The Good News: None of those flaws damaged the effectiveness of this casino radio commercial.  The production (“We paid for this lame jingle, so we’re gonna use it!”) was so poor that no one tried to listen anyway.

Recommended Radio Advertising Resources

Radio Copywriting Tip From An Acting Teacher

How To Educate Your Radio Advertising Clients 

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John Pellegrini writes:

Your series of articles about when it’s legal to use copyrighted music in radio commercials got me thinking about something I had been told about music use in commercials that always bothered me.

There was a client at a previous radio group I worked for who insisted on having the Bee Gees’ “Stayin Alive” as his commercial music bed. I told the client that it could not be done because of copyright laws.

The client made the usual argument (he’s been using it for years, no other station in town objected to it, etc… ad nauseum…), so the sales rep for the client took it up with the group GM. To my surprise, the GM said to produce the spot exactly the way the client wanted it, with the song.

His reasoning was that radio stations are held harmless for anything an advertiser does in their commercial. In other words, since stations cannot be held responsible for claims made by advertisers in their commercial messages, this also includes the music the client chooses to have in their commercial.

His stated belief was even if the station produced the commercial with the music bed, it’s the client’s responsibility to deal with copyright problems, not the radio station’s. He also said that this fact was backed up by the group owner’s corporate lawyer.

How that GM managed to contact the corporate lawyer in the less than 10 minutes between when he was made aware of the situation and when he spoke to me about it was one of the great mysteries of that year, but I digress.

Mind you, if anything actually was done in terms of legal action against the station, I have no doubt that the GM would have blamed me and thrown me under the bus for it. He was that kind of special guy.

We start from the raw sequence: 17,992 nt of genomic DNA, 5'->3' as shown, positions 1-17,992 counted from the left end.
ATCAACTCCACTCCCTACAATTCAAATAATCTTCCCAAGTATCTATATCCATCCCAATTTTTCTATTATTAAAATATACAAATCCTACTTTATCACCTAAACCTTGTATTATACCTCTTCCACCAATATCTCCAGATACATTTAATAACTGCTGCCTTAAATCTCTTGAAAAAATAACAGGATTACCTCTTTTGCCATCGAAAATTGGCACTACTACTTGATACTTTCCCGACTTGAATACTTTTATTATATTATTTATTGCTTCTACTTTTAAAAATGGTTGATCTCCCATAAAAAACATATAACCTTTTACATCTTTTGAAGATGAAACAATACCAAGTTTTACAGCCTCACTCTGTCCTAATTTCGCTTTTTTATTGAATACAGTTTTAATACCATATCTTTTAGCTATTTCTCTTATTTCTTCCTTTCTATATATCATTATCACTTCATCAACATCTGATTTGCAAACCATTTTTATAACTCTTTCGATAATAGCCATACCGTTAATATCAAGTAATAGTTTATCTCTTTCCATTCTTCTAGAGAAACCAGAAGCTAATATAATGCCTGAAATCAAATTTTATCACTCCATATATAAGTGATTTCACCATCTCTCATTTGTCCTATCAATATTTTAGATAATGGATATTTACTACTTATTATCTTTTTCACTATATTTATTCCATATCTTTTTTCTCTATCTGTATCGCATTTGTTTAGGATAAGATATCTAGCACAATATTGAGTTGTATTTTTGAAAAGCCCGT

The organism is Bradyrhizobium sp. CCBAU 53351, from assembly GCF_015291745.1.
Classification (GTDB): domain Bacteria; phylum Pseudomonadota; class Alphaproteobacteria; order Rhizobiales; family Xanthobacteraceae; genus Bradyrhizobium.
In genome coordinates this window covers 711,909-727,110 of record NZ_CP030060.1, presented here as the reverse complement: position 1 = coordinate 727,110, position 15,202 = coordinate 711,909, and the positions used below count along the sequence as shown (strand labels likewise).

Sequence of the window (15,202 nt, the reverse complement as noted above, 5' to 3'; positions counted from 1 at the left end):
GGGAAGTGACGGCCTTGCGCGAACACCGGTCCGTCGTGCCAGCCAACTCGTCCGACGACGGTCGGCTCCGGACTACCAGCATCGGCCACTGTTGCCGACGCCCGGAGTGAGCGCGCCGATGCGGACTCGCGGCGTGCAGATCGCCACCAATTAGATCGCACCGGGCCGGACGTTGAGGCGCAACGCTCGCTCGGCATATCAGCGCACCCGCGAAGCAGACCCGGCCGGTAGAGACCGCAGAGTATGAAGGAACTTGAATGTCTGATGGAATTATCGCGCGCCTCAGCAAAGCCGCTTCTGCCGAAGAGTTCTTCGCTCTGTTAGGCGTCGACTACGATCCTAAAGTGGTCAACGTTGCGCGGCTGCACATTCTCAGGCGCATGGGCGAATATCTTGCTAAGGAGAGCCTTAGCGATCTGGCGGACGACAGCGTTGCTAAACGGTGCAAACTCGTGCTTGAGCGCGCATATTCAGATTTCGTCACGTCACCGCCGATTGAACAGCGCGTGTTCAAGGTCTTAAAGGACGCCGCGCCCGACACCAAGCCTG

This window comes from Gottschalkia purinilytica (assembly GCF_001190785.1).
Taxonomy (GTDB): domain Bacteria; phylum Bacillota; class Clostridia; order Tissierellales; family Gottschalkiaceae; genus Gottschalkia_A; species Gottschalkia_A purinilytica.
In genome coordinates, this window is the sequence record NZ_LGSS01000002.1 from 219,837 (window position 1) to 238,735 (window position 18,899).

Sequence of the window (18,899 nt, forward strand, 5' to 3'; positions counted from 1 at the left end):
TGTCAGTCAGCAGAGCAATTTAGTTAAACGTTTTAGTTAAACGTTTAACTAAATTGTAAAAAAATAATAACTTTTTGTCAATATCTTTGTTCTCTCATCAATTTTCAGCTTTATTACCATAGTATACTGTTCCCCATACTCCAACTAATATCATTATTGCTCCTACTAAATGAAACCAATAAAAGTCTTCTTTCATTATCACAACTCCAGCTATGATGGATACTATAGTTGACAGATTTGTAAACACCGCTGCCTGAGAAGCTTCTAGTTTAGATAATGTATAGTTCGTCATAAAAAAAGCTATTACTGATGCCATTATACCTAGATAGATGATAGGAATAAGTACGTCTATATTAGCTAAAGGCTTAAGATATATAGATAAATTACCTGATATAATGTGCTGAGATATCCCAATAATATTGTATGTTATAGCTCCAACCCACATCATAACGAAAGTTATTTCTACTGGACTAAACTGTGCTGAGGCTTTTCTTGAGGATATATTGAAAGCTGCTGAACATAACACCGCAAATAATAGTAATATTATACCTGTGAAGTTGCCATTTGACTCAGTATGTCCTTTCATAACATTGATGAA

Nevertheless, this does raise a point worth discussing. Does my former GM (and the alleged corporate lawyer he allegedly talked to) have any legal standing on this concept? Or is it just one more stellar example of why I am so glad I’m no longer affiliated with that organization?

As always, I’m not qualified to give legal advice.

But after having conducted exhaustive research into the topic, my legal opinion is:

Your former GM is an idiot.

I’ve never before heard the “our station can’t be held responsible for anything an advertiser says or does in a commercial” claim.

Writing about broadcasters’ responsibilities vis-a-vis political advertising, the telecommunications law firm of Fletcher, Heald & Hildreth, P.L.C. says:

“That’s so even if the content could, in a non-political context, result in liability for the broadcaster – for example, if the ad contains defamatory statements or obvious untruths, or if it infringes on somebody’s intellectual property interests…”

My layman’s interpretation of the above sentence:

Your former GM is an idiot.

As we’ve explained, copyright infringement adheres to what is known as “strict liability.”

Translation: Your former GM’s assertion that “it’s the client’s responsibility to deal with copyright problems, not the radio station’s” is incorrect.

I, too, am impressed by his ability to get a formal opinion from the group owner’s corporate attorney in just 10 minutes.

Reminds me of the radio creative director whose program director insisted it was okay to use a hit song in a commercial: “I checked with the FCC.”

He checked with the FCC about intellectual property laws? Probably he should’ve played it safe by getting a second opinion from the FDA.

Or maybe from AAA.

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Our discussion of radio commercials that infringe upon copyrighted songs prompted emails from two Loyal Readers.

Tim Burt writes:

“True story… a local jeweler is using a copyrighted song in their commercials.

“It is a very obscure song by a relatively unknown artist. Once I determine this would be subject to copyright infringement, I asked for — AND RECEIVED — a copy of the agreement for the licensing.

“Needless to say, I was stunned. So while it is very rare, this paperwork can be obtained.”

The second Loyal Reader sent me this spot that apparently is airing in a small market in Michigan.

While Tim’s example of a local jeweler’s ad involved a song by “a relatively unknown artist,” this radio advertisement uses a very well-known song by a very well-known artist: